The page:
Lifelong love affair with dance is celebrated as Hampstead legend turns 100
A woman whose connections with the dance world saved her life and who went on to perform at the highest level has celebrated her 100th birthday.
Stella Mann, who has just had a top dance studio named in her honour, was born in Vienna on January 24, 1912 and has lived in Finchley Road for more than 50 years.
As a Jew, she fled Nazi persecution to pursue a career in dance first in Brussels and then in London.
Dancing would inspire her marriage, her career, the friendships which saved her life, and it continues to inspire her today.
“I started to dance when I was 12,” recalled Mrs Mann. “My uncle was a dance teacher and he gave me lessons. And from then there was no holding me back. “And when I became a dancer my father wasn’t very pleased. But after I made a success of myself he was pleased.”
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At the age of 15, Mrs Mann had lessons alongside the “fabulous and spellbinding” Gertrude Kraus who later became world famous.
She turned professional at 17, but was forced to flee Nazi persecution in 1938 and went into hiding in Brussels, where she was sheltered by her pupil, Daisy.
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Mrs Mann lost her parents during the Nazi atrocities and her sister in a car crash, but found solace dance.
After working in an orphanage for Jewish children she met Derrick Ashby-Mott, “a brilliant ballroom dancer”.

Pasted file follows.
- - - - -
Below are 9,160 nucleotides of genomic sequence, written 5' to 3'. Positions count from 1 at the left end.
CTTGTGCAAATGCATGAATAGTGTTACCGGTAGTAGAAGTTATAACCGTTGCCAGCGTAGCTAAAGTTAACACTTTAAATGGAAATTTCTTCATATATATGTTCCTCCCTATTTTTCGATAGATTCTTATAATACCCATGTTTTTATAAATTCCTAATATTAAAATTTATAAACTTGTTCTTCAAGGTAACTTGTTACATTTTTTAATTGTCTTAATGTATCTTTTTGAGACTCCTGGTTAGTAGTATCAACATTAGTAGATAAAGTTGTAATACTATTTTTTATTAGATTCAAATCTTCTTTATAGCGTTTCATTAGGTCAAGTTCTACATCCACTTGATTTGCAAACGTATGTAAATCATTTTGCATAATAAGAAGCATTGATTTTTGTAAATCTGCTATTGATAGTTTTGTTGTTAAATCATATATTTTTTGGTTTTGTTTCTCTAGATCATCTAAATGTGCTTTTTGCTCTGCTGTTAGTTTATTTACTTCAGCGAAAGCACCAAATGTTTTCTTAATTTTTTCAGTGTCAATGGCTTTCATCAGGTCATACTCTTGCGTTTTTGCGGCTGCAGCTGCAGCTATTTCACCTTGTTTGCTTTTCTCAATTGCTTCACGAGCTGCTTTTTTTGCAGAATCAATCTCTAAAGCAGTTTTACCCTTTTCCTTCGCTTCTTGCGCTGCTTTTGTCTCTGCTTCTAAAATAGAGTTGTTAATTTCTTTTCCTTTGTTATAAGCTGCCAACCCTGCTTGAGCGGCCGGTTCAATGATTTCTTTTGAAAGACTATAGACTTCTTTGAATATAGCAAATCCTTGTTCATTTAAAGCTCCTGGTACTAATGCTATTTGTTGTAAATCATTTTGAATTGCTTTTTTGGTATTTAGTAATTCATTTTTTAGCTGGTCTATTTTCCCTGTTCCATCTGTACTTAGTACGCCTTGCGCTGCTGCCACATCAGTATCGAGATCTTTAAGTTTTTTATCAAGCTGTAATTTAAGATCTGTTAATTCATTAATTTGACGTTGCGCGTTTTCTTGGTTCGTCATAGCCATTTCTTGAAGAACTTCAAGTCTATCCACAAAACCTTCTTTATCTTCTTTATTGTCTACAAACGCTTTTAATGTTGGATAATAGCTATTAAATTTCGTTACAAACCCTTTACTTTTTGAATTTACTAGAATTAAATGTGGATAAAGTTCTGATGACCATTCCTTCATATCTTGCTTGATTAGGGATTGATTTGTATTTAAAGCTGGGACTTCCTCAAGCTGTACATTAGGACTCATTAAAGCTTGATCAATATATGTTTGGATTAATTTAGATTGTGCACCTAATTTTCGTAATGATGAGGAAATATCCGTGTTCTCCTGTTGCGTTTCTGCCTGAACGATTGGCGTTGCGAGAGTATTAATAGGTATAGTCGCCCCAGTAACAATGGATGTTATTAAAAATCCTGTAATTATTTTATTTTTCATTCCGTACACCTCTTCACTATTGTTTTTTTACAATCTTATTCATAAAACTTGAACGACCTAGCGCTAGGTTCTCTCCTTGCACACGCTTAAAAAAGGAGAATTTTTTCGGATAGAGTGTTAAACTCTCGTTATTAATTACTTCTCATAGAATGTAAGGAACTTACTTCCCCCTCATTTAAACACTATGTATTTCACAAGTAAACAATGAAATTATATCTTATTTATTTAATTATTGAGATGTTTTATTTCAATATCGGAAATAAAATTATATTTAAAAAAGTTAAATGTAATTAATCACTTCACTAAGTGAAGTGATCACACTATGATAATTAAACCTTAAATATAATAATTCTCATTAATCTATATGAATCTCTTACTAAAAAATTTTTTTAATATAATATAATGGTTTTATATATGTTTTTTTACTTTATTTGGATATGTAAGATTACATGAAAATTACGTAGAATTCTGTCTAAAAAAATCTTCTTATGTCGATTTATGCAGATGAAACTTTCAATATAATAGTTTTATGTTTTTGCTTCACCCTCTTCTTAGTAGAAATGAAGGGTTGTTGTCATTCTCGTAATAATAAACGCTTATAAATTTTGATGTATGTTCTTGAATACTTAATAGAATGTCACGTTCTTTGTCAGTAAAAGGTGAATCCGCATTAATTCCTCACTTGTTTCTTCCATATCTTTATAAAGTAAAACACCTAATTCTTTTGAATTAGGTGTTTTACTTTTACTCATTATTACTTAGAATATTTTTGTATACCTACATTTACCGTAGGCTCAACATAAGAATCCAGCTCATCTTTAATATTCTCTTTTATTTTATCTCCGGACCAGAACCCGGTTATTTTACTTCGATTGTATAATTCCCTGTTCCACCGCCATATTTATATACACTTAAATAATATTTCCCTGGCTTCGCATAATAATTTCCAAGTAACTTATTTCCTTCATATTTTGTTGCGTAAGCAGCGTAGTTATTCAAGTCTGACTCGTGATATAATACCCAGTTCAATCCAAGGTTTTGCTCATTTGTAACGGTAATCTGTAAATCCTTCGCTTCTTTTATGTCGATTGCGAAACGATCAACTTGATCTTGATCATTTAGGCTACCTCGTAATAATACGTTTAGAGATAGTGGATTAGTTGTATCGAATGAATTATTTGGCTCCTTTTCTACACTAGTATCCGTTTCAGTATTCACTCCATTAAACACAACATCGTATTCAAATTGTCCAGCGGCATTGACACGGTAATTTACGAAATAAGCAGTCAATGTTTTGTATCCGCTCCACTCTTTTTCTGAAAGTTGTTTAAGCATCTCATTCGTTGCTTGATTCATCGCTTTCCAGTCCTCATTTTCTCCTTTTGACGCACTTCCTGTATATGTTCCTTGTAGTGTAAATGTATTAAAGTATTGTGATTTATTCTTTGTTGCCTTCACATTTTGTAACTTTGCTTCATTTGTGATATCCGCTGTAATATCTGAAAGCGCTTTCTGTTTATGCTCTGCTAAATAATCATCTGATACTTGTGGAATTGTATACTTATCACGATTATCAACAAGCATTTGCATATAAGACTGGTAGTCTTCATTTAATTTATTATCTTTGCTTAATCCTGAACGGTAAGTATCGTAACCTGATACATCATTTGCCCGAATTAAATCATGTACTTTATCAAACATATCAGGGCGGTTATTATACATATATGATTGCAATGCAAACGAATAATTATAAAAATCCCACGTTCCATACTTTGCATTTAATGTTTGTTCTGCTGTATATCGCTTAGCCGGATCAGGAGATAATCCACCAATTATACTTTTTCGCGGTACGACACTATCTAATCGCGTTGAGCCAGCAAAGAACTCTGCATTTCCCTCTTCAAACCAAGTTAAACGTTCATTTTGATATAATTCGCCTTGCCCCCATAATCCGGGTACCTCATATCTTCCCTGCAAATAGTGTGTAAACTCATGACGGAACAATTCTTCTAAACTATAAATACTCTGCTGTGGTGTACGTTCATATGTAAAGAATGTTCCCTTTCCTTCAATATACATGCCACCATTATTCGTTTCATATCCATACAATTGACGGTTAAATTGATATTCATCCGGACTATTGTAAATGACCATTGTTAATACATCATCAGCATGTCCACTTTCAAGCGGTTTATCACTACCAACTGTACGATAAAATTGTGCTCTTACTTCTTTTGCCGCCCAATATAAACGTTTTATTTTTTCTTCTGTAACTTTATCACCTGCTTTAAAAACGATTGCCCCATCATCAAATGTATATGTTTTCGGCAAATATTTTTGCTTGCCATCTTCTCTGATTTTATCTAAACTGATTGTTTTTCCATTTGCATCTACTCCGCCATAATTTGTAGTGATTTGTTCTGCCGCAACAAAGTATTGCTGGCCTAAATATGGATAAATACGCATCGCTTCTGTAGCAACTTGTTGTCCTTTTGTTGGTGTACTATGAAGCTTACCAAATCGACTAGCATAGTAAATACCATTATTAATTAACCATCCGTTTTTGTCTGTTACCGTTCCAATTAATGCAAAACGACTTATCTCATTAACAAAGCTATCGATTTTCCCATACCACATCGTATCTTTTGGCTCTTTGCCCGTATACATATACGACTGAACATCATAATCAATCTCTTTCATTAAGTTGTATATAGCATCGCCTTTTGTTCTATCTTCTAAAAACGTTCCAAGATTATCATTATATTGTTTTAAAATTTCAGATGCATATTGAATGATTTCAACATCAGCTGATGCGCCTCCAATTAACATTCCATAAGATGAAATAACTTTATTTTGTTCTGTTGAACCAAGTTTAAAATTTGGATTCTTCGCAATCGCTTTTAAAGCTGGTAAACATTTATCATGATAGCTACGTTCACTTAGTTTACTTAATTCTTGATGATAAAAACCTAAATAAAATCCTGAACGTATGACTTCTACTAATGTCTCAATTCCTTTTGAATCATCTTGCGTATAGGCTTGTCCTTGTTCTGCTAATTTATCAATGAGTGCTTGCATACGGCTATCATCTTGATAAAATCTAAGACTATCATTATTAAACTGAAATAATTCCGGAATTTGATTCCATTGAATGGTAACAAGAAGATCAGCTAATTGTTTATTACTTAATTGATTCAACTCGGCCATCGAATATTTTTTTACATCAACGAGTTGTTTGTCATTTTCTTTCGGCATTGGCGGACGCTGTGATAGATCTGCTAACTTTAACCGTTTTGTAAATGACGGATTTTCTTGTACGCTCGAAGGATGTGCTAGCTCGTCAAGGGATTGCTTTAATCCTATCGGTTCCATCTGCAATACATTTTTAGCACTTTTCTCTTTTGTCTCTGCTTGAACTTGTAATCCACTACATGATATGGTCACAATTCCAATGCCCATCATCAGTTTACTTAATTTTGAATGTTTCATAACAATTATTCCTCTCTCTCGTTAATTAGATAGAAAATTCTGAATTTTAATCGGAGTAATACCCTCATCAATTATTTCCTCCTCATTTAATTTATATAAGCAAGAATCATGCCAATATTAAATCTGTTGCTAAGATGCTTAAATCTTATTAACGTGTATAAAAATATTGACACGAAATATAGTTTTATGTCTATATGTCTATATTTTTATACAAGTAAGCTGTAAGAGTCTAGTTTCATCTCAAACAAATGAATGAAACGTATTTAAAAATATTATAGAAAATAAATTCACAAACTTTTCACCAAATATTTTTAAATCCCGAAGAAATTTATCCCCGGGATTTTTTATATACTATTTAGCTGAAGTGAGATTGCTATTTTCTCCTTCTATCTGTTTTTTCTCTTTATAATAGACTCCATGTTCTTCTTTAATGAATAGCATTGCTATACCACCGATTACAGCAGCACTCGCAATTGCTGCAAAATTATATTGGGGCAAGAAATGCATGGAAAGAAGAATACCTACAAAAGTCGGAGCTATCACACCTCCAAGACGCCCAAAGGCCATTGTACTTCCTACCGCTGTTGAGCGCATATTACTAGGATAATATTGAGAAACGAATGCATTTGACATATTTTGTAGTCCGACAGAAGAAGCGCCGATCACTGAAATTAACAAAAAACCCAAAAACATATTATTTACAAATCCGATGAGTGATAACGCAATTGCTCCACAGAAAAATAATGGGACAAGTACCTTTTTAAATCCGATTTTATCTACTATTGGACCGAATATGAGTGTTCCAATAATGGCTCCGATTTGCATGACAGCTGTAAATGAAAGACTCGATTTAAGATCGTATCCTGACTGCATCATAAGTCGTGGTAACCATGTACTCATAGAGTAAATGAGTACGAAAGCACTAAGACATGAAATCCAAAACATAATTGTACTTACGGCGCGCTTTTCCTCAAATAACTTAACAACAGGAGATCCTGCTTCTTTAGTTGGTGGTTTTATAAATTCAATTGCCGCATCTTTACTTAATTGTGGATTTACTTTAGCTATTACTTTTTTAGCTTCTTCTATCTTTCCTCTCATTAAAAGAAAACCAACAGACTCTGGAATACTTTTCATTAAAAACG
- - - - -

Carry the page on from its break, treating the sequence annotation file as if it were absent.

In 1946 they married and moved to his native England where Mrs Mann would establish the House On The Hill dance school in Netherhall Gardens, Hampstead, and later the Stella Mann School of Dancing in Finchley Road.
The school became a beacon of artistic excellence during its 39 years and produced a host of famous dancers.
To this day Mrs Mann continues to receive accolades for her lifetime’s work in dance teaching.
Four years ago she was personally decorated by the Austrian Minister of Culture and recently received her highest honours.
“One of the proudest moments was a few weeks ago when one of my best pupils got into the Royal Ballet,” she said. “I also learned that the Imperial Society have named a studio in East London in my honour. This pleased me most of all.”
In her heyday Mrs Mann ran her dance school in Finchley Road and a leotard company all at the same time.
She claims that this passion and activity is the key to her long life.
“I loved life and I loved dancing and I loved everything I did. Maybe that is the secret,” she said.
The sprightly 100-year-old, whose husband died in 1991, still goes to shows whenever she can, and enjoys painting and poetry.